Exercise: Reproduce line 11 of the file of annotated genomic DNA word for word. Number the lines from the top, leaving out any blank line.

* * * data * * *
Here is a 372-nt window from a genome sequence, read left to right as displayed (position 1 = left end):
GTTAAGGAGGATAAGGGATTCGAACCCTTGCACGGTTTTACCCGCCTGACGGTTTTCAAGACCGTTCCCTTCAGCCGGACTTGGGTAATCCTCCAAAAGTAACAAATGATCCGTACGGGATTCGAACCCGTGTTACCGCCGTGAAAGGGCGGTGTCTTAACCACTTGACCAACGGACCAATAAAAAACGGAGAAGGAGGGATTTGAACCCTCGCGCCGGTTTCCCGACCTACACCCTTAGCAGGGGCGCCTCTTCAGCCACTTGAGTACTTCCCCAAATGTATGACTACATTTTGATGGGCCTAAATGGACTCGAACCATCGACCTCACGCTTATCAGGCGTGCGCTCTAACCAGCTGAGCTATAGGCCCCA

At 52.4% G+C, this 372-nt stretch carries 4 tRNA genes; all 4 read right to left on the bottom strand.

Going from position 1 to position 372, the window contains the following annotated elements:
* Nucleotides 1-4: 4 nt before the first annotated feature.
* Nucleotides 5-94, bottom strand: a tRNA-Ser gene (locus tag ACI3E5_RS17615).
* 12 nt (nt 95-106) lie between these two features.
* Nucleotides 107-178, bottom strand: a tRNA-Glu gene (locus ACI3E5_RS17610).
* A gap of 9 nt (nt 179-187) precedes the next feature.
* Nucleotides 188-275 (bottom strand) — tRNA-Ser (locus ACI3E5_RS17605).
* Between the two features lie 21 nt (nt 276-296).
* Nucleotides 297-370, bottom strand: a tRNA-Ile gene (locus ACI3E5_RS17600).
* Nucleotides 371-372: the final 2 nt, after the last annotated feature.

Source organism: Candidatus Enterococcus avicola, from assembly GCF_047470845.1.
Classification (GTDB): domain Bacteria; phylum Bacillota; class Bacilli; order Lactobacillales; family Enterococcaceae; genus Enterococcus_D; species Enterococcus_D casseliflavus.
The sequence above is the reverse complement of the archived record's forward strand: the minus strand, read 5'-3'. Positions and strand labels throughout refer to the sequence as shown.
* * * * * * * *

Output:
* Between the two features lie 21 nt (nt 276-296).